On February 12th 2019, the Australian parliament has passed legislation to extend Single Touch Payroll (STP) reporting to include all small businesses (fewer than 20 employees) from July 1st 2019. Until the change occurs, many employers are still confused and uncertain about this tax means. So let’s start to find out what is STP and how it affects the business environment.
What is Single Touch Payroll (STP)?
Single Touch Payroll (STP) is a tool for businesses in Australia to lodge their salaries, wages, PAYG withholding and superannuation to the Australian Tax Office (ATO). Rather than reporting payment by paperwork once at the end of a financial year, you will now be inquired to send information to the ATO with every pay run in an online way. STP is a more regular and streamlined way of receiving payroll and superannuation data from employers.
Advantages of STP
The advent of STP leads to many positive changes in the Australian business community. Because of being a product of technology, STP brings fast, accurate and convenient benefits to payment process of employers:
By sending information to the ATO every payroll event instead of once a year in July, you can save valuable time to do other things when the end of financial year comes.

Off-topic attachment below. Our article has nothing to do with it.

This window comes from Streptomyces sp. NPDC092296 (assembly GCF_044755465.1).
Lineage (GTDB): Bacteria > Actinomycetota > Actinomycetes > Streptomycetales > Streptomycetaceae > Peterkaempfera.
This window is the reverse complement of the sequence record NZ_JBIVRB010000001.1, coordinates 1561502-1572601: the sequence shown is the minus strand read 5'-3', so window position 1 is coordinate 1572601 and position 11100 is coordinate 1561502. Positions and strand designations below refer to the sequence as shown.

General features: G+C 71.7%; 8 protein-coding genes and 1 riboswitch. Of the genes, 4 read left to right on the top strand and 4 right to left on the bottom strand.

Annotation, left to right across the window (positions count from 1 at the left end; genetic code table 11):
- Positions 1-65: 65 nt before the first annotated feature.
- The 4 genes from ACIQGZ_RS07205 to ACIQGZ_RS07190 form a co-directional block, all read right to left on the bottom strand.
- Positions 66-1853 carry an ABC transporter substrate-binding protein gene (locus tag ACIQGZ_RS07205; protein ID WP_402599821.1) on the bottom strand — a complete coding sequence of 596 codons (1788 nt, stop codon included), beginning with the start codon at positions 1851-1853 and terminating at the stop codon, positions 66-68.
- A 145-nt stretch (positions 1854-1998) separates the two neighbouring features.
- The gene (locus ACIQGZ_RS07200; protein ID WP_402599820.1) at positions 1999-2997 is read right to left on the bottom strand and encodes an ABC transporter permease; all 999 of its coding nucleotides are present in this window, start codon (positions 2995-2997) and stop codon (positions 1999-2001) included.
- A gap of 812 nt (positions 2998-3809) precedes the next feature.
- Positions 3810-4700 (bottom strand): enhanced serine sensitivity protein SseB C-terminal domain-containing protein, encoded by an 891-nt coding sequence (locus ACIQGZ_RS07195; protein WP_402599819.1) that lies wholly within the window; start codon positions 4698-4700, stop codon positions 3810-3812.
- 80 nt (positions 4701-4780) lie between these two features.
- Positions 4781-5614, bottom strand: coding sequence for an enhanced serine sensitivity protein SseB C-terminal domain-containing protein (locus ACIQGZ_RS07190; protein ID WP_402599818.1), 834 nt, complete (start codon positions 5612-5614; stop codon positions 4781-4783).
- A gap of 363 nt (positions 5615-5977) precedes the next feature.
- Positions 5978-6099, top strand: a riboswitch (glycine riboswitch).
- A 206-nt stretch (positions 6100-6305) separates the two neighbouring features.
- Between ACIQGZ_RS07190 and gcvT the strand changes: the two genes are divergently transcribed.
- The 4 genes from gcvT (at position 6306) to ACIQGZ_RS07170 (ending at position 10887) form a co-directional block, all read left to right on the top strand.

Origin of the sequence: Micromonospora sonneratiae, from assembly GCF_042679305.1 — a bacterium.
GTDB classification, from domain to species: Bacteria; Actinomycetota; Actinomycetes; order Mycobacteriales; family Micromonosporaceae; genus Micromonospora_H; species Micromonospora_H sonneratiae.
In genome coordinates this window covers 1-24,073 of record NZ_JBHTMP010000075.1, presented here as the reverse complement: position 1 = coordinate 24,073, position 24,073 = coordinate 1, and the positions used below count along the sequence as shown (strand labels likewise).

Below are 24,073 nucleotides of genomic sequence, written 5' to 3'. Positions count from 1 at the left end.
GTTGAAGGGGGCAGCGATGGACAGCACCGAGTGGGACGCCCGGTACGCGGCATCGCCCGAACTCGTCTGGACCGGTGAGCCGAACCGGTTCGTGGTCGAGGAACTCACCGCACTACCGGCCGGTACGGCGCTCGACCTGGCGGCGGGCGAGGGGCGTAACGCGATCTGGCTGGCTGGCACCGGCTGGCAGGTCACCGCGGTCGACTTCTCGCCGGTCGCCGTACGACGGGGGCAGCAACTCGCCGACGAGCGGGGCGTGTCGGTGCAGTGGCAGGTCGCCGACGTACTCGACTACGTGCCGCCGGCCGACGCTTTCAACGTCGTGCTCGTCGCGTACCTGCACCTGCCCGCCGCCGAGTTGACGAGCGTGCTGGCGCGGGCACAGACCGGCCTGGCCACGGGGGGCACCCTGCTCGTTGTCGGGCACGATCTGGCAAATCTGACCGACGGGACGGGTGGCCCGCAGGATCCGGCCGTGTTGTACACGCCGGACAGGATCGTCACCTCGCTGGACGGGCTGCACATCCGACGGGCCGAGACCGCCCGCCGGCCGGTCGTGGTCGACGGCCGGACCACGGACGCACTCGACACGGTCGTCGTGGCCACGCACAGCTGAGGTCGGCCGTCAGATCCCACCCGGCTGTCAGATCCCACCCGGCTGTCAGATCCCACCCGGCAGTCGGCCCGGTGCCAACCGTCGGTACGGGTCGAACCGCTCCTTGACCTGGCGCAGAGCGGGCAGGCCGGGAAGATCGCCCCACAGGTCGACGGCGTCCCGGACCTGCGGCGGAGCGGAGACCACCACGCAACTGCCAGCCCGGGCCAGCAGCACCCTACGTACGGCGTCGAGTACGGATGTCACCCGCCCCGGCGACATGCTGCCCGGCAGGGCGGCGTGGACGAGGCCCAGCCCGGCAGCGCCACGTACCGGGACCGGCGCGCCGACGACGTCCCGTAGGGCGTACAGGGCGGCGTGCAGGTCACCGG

The ATO pre-fills PAYG withholding payroll fields W1 & W2 in your BAS, eliminating potential errors and double handling.
Employees will no longer need to wait for their owners to release the payment summaries. Now they can get their year-to-date tax and super information in their Income statement via myGov account linked to ATO online services.
Are there any risks?
However STP is very useful, it still has some risks causing employers to feel nervous. According to MYOB’s data, many eligible businesses are still not using the STP system.
The ATO will be able to raise penalties against a business for failing to comply with single touch payroll rules. Nonetheless, during the first year of STP coming into effect, businesses that fail to report on time will be exempt from an administrative penalty.
Employers will need to ensure their payroll system is STP - enabled to be compliant with the new law. This may involve an additional cost for small employers, particularly those that do not currently use software-based payroll systems.
STP helps ATO to find businesses and owners that did not process salary and superannuation payments correctly. Even minor breaches can result in a significant financial cost to the business once on-costs such as payroll tax, workers' compensation and the potential for fines and penalties are applied to both the employer and director.